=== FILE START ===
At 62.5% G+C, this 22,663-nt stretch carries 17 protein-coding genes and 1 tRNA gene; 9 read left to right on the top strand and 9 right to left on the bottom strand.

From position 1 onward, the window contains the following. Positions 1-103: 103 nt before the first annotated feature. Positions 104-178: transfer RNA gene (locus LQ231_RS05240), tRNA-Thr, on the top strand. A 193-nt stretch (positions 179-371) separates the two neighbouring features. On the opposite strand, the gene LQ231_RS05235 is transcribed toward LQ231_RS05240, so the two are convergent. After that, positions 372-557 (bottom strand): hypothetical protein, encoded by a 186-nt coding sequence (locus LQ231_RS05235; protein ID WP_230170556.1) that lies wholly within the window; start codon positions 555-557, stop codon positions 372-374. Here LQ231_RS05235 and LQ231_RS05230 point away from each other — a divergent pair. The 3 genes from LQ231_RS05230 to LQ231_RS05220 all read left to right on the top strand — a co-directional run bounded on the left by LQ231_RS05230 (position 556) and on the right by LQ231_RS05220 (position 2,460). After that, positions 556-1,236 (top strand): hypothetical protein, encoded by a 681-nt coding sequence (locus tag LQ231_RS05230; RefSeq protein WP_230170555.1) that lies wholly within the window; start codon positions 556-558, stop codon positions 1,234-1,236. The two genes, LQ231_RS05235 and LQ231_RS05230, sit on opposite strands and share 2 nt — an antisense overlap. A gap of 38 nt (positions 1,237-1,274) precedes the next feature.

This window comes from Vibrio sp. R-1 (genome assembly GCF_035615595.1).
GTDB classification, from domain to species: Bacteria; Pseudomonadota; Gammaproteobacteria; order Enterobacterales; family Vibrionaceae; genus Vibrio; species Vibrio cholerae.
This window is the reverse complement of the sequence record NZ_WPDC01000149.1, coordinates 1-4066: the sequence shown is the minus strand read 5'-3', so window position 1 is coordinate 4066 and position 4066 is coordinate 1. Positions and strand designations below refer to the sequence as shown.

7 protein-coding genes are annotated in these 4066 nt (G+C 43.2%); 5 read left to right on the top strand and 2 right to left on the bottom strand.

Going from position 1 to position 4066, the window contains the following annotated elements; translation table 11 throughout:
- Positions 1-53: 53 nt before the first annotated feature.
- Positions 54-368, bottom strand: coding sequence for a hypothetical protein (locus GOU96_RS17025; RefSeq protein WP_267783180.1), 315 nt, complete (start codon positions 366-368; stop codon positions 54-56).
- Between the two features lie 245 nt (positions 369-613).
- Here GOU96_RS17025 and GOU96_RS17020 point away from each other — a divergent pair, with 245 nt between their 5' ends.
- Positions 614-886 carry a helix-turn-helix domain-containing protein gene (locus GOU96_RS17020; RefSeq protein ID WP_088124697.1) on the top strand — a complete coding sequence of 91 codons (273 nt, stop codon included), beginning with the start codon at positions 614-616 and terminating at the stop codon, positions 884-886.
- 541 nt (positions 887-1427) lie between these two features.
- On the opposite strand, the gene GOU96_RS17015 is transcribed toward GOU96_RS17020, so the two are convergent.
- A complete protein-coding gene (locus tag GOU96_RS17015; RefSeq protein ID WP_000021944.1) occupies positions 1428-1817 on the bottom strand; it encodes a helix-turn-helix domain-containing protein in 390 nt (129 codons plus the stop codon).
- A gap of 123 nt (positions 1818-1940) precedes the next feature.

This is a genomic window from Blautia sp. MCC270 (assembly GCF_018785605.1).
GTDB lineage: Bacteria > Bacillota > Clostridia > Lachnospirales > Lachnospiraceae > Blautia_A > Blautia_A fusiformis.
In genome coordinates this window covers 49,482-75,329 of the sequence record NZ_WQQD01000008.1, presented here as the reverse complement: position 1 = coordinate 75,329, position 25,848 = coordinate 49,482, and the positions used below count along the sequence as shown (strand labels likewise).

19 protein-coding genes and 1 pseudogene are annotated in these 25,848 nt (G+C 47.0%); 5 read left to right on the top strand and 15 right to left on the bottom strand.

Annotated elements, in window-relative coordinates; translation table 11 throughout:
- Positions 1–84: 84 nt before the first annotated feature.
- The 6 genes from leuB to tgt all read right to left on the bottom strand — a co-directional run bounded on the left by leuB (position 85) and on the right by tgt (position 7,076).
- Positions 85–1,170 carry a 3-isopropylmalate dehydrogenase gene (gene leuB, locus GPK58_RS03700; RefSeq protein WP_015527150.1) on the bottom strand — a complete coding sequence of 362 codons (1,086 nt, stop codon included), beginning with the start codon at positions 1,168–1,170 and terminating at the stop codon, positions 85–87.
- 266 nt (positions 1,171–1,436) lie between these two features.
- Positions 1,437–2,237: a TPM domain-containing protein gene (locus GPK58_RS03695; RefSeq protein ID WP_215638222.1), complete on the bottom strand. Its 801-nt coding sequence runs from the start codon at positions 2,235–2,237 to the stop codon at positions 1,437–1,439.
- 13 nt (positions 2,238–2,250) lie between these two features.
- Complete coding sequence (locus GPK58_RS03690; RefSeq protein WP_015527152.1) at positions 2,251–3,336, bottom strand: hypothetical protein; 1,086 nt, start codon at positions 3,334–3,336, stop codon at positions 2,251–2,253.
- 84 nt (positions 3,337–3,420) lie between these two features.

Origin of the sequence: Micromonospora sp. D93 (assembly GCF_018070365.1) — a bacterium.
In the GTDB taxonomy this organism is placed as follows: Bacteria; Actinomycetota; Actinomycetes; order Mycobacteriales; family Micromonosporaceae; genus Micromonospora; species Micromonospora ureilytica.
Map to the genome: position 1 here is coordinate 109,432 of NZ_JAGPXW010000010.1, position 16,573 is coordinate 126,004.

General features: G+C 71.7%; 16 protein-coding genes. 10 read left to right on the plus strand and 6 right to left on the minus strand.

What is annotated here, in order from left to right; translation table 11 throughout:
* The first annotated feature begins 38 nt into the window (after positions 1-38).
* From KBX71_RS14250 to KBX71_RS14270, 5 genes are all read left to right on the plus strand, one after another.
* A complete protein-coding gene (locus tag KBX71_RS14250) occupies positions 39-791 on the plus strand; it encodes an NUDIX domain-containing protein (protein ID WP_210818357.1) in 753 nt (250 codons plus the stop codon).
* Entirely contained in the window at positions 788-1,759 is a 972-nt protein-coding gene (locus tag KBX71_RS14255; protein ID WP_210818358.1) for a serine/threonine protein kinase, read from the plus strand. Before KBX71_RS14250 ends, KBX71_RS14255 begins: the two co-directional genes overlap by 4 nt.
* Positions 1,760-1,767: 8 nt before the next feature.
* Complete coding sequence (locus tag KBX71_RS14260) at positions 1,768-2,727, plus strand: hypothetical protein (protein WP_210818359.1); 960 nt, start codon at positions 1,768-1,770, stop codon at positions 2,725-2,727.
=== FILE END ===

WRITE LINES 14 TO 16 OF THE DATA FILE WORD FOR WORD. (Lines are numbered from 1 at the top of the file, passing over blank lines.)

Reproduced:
- On the opposite strand, the gene GOU96_RS17015 is transcribed toward GOU96_RS17020, so the two are convergent.
- A complete protein-coding gene (locus tag GOU96_RS17015; RefSeq protein ID WP_000021944.1) occupies positions 1428-1817 on the bottom strand; it encodes a helix-turn-helix domain-containing protein in 390 nt (129 codons plus the stop codon).
- A gap of 123 nt (positions 1818-1940) precedes the next feature.